To counter this vision of a generalized global society, Schmitt re-introduced the idea of the border. For him, politics was the act of defining oneself as a collective against some other collective, such that the “we” determines its identity in large part by staking out a border against the “not us”.
Schmitt’s thought at this point skates perilously close to the reactionary. Indeed, some have cited his work as providing the ideological blueprint for populist authoritarians such as Trump, Duterte and Orban. And so it is true that, in the words of Bruno Latour, the recommended “dosage” of his thought to be consumed should be watched “as carefully as we would do with a powerful poison” (An Inquiry into Modes of Existence, 2013, p.113).
But perhaps there is something that can be pilfered. For Schmitt’s core idea is a spatial one. In order to fully represent ourselves, he claims, we need to occupy a space. And this can only be done by staking a claim, that is, by representing oneself as something and not as something else. It was precisely this act of representation that Schmitt thought was under threat in the era of globalization, whose only demand upon us was to submit to generalized norms that have already been decided for us. His interest in borders was therefore intended to energize us to become more (not less) representative societies, understanding truly which values matter to us in the particular time and space we inhabit, and then being open to composition and growth “from the bottom up”, rather than “from the top down”.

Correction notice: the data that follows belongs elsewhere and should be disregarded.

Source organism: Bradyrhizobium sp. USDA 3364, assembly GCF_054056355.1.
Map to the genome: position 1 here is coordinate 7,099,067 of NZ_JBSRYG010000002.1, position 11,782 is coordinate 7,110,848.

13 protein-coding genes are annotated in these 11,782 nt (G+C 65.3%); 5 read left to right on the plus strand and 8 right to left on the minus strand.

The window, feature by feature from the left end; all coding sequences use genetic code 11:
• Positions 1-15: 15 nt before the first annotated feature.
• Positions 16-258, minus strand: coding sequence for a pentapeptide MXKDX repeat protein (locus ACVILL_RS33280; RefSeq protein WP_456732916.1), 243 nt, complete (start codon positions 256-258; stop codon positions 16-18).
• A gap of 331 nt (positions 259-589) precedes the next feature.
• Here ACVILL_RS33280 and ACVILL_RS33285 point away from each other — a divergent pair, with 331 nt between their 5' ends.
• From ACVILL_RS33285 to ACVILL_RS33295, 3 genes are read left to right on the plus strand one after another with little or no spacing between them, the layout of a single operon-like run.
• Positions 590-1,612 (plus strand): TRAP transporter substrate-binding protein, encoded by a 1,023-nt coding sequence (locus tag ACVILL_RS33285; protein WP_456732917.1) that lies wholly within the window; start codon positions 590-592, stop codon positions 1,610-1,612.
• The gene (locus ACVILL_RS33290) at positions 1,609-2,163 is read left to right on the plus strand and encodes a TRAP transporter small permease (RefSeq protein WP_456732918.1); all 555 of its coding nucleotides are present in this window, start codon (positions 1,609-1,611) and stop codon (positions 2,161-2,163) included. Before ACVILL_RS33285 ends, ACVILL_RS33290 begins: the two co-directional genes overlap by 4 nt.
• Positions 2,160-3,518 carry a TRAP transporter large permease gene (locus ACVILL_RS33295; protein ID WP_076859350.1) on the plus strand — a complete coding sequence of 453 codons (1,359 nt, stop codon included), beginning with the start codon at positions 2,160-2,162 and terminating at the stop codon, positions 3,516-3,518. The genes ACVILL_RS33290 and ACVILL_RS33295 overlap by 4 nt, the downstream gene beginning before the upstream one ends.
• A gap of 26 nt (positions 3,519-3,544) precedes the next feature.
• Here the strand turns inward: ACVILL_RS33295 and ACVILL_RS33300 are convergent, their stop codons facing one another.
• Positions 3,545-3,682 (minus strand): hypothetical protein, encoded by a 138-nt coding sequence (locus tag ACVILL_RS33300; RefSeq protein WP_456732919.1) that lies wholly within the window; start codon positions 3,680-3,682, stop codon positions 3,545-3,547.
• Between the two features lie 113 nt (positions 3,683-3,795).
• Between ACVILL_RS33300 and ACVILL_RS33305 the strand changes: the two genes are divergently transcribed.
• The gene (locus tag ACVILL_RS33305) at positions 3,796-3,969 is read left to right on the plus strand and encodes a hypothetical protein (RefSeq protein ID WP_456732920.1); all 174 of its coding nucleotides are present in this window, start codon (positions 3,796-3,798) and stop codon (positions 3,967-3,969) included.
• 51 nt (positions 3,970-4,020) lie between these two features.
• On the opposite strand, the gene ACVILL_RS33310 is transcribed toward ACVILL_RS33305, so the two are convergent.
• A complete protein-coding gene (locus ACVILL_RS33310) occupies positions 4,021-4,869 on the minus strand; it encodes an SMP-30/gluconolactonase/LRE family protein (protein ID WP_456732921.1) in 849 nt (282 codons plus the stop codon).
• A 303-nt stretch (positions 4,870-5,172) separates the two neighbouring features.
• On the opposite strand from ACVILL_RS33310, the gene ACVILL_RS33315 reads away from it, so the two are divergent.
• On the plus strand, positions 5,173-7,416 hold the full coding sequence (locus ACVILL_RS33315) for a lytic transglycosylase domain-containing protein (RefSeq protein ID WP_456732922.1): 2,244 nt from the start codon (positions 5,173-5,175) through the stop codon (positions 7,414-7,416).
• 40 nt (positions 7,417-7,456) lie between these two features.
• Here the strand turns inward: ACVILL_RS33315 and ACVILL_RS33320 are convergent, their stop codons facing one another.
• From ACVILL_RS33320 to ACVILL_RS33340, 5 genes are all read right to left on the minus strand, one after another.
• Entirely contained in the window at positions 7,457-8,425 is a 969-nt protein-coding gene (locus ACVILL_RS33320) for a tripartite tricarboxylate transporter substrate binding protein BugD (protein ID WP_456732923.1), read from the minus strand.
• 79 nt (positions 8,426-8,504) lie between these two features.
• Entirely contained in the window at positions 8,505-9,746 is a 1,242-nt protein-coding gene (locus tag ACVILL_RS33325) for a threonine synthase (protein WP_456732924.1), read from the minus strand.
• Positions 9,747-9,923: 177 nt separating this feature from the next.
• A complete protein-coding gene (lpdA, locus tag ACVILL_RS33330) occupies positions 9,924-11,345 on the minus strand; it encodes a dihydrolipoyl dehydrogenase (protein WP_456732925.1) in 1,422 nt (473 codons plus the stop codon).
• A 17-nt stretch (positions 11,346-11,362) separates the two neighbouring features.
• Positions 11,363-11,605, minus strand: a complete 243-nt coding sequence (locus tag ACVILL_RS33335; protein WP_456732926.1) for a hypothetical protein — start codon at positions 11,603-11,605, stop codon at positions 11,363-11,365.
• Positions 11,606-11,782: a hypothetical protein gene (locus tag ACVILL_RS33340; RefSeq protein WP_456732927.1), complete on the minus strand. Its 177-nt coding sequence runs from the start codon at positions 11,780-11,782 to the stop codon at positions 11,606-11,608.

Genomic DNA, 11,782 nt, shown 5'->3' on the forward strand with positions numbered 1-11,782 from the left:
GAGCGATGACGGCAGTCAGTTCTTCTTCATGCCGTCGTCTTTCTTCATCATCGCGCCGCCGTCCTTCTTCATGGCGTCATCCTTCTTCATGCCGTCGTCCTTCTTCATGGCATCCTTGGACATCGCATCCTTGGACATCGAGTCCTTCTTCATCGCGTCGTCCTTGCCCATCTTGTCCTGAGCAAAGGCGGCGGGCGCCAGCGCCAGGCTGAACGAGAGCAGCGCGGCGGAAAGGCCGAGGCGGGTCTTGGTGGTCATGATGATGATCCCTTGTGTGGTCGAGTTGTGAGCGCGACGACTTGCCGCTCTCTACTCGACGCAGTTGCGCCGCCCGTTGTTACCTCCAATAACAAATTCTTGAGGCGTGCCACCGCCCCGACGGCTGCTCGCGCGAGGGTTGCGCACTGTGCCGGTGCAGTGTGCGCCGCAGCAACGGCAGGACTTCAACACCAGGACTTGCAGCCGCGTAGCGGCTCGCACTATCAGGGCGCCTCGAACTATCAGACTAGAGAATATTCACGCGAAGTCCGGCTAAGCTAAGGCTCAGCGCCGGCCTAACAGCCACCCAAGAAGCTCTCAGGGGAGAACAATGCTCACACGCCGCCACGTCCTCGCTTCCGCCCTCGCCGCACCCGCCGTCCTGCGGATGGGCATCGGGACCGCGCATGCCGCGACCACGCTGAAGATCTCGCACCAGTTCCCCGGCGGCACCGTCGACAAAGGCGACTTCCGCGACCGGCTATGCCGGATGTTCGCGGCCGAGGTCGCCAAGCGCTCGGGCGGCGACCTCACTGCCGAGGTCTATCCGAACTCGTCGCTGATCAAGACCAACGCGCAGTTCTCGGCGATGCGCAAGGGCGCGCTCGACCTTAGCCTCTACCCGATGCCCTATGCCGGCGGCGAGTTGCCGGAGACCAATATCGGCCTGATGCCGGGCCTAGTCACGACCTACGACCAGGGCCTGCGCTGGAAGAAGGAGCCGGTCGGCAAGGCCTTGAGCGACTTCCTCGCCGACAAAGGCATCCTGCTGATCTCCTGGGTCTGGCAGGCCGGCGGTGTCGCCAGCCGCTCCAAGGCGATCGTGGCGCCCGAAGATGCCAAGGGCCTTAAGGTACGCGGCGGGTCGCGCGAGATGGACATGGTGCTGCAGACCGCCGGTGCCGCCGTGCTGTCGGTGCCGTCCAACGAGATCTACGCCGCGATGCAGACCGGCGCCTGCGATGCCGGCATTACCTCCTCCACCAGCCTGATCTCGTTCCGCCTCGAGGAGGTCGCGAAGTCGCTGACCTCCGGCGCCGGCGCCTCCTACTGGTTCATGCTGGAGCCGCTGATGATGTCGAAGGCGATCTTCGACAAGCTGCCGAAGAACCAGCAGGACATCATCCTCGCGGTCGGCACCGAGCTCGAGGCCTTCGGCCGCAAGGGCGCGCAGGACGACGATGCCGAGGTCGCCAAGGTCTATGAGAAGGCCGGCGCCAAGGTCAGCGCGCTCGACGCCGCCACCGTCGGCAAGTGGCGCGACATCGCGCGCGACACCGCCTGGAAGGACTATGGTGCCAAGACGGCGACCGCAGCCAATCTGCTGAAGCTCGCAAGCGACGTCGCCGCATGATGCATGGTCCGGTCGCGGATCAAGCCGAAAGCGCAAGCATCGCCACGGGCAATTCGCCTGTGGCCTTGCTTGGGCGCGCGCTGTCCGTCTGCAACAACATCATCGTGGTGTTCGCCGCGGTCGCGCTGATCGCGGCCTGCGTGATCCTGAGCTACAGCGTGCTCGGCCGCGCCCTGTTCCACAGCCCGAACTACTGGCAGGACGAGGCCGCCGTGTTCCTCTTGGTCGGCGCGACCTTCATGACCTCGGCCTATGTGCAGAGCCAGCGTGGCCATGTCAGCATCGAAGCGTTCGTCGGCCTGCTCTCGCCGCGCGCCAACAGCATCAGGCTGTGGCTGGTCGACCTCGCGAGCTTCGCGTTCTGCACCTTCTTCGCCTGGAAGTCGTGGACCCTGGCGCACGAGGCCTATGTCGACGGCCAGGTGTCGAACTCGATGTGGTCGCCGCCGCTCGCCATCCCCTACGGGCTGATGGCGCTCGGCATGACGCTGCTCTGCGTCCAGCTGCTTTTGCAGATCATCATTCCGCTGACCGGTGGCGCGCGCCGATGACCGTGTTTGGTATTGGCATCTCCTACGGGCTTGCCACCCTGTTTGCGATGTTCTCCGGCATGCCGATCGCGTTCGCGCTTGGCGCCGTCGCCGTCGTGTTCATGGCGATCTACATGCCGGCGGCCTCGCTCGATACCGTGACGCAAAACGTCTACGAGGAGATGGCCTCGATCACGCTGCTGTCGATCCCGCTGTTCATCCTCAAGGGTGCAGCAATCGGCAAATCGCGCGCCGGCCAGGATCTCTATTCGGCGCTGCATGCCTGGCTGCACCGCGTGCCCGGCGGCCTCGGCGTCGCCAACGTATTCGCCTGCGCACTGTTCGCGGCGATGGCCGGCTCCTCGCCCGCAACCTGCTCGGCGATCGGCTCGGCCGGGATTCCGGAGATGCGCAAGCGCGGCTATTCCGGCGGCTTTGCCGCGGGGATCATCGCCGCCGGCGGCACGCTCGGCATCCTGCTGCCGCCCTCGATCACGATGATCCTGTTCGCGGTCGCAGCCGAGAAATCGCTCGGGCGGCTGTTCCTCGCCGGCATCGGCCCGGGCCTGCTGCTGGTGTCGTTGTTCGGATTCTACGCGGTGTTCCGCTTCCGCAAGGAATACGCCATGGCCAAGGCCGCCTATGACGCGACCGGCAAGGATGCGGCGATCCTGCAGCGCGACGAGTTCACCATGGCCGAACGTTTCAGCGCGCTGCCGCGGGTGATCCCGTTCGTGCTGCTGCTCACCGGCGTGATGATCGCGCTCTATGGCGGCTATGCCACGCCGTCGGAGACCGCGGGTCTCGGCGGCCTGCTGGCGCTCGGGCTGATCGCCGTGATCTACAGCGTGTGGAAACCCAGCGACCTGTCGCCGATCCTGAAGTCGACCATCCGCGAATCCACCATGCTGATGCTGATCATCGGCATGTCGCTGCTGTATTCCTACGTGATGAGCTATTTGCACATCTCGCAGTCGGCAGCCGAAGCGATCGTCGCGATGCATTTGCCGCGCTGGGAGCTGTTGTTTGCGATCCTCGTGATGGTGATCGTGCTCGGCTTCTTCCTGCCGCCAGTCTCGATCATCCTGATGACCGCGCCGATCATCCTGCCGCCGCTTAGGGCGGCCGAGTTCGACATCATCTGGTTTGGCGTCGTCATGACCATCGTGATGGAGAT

Translated into our current situation, this would be a vision of “island existence” that would be open to new forms of inclusionary representation in the future. Whether this is the vision that will actually be delivered by Brexit… I will leave up to you to decide. But, since this is our journey, I think it is incumbent upon us all to think now about the “political” processes (in Schmitt’s terms) that will determine the borders we establish and, by extension, the terms on which we seek to engage with Europe and the world.
What is the role of religion in supporting this vision? It seems to me that religion can model and enact the very movement described above. After all, what is religion if it is not the staking of a claim, the gathering of a people around a shared value that they hold dear and that defines them as a collective. And then, at its best, religious communities are those which open out these borders, inviting an engagement with the outside world on terms that have clearly been defined. For Schmitt, this would be the foundation for genuine “political” debate itself. He approved religion as an ingredient in safeguarding this future. Perhaps here, then, is a constructive role for religion in the public space at the time of Brexit.
We here at the William Temple Foundation would love to hear from you: do join us on social media to explore your stories about the role of religion in forging a representative political future for this little “island” whose borders we now must conceive afresh!